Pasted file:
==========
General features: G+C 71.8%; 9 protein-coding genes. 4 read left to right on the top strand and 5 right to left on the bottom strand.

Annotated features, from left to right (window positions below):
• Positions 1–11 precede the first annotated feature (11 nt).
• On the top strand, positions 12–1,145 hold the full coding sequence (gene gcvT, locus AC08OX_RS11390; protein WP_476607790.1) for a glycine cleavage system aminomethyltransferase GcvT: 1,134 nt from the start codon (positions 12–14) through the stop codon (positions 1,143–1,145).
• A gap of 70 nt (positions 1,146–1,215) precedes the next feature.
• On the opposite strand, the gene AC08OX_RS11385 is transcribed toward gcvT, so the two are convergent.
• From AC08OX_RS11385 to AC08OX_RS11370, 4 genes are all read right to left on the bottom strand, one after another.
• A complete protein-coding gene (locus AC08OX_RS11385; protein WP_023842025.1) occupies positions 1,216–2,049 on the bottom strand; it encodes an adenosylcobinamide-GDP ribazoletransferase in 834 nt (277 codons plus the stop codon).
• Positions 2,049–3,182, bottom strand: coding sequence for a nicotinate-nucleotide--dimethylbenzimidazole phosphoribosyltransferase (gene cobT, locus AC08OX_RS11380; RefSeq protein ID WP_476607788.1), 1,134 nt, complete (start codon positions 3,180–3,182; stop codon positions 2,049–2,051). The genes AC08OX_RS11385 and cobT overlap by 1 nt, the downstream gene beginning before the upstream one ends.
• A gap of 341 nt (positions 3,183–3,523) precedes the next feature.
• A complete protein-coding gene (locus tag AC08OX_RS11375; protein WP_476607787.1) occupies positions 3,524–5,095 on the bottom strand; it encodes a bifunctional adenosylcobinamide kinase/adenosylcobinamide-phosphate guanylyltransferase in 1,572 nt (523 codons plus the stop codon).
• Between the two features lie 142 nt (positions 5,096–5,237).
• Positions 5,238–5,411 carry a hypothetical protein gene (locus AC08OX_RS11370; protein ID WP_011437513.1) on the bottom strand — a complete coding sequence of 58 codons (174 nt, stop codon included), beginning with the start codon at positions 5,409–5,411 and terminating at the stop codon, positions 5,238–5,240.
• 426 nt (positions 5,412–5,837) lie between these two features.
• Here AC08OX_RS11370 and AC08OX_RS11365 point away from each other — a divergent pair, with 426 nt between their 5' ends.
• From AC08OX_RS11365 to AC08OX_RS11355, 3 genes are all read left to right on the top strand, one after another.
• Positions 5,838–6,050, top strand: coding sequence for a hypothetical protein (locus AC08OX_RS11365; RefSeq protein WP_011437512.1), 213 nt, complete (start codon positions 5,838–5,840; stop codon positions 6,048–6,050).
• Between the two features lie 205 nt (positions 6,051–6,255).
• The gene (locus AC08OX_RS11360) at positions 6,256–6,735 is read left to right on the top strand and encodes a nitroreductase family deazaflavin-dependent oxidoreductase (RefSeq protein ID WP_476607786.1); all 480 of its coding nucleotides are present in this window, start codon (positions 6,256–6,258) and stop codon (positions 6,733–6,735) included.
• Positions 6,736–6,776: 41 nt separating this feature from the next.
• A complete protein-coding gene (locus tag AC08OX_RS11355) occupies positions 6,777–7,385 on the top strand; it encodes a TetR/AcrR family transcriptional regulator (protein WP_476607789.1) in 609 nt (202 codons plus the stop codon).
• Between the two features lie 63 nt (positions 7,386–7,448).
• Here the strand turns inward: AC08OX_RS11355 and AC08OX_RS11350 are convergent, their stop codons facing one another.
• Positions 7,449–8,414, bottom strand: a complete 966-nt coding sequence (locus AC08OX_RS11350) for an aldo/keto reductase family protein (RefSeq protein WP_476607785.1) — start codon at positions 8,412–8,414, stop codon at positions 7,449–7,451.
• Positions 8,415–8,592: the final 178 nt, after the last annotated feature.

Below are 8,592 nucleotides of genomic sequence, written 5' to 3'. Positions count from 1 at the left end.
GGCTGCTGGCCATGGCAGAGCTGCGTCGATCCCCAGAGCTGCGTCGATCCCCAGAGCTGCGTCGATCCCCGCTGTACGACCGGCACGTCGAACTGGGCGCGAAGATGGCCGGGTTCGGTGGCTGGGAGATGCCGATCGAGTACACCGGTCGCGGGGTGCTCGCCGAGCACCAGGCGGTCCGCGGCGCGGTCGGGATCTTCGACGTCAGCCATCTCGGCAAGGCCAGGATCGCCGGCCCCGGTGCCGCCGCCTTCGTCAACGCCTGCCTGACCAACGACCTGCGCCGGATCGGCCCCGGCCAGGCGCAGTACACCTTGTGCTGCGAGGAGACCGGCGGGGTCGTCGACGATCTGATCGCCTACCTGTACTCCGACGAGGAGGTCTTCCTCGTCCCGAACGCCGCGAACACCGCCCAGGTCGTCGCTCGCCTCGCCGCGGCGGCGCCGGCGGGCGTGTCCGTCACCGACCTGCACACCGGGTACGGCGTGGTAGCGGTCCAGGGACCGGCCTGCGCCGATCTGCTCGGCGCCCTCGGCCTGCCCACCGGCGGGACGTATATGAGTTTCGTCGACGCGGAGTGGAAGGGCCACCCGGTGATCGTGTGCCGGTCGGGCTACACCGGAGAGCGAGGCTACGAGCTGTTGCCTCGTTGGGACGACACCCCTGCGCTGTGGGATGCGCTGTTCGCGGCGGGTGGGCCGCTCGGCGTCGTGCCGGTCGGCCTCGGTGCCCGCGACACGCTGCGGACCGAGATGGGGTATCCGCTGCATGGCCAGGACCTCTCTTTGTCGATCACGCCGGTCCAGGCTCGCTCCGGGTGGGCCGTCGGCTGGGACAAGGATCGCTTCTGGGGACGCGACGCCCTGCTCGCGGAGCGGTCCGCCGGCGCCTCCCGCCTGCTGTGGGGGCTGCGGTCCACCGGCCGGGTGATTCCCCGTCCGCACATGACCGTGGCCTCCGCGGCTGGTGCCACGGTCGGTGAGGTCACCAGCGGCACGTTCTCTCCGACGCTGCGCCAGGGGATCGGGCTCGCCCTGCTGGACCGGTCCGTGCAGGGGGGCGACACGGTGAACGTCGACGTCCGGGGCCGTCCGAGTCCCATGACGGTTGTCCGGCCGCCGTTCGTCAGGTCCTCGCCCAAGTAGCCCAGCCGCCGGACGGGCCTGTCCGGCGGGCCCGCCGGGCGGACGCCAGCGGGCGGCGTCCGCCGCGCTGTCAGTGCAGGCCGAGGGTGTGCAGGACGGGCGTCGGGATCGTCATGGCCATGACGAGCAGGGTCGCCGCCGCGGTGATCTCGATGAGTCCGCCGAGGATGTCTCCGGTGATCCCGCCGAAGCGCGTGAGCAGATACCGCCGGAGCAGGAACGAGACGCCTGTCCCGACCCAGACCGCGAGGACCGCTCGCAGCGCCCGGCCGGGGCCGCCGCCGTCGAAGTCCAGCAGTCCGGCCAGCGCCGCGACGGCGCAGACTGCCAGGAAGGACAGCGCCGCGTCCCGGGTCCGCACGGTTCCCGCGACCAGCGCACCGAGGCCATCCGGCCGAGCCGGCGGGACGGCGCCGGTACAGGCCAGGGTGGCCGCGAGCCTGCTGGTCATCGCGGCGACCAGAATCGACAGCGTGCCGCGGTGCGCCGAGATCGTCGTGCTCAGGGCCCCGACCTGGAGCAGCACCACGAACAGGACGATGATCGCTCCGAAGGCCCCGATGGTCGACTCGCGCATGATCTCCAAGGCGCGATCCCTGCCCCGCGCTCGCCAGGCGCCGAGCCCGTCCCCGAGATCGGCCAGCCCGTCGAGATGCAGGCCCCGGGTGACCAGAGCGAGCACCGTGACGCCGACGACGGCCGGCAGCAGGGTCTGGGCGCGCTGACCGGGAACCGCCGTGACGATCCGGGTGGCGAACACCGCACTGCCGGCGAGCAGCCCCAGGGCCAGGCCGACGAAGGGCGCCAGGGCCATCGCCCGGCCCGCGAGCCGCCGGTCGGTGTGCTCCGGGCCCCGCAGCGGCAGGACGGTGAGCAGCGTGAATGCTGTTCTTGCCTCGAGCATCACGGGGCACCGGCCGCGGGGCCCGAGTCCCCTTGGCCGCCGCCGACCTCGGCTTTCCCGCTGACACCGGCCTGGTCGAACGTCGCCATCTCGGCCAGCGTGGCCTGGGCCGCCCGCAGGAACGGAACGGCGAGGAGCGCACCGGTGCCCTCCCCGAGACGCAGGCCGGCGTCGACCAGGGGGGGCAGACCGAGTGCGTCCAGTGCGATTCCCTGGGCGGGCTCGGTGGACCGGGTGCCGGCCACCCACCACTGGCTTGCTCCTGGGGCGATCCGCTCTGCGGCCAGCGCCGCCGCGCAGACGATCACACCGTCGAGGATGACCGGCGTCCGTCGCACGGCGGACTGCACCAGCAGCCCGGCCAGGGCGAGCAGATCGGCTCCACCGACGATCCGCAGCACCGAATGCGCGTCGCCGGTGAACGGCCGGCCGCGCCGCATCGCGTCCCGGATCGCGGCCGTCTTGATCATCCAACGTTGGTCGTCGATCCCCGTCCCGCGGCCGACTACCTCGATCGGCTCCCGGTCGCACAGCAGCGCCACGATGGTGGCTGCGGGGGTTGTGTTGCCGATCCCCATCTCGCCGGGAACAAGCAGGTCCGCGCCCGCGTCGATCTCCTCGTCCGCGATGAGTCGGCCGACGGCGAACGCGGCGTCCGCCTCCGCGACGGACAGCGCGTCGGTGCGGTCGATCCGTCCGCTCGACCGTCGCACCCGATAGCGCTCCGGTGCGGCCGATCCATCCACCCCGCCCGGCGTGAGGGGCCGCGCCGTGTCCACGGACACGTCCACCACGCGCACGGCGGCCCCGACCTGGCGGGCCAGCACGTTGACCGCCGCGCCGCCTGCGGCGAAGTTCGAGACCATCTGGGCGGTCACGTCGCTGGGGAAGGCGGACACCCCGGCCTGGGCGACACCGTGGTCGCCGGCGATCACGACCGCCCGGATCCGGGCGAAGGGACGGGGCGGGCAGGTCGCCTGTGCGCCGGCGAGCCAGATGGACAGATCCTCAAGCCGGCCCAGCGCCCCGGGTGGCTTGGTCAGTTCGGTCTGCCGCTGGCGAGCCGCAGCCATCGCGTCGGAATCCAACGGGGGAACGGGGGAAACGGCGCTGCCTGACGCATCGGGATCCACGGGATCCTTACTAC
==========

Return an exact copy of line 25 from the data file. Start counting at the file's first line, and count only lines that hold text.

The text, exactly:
• Positions 8,415–8,592: the final 178 nt, after the last annotated feature.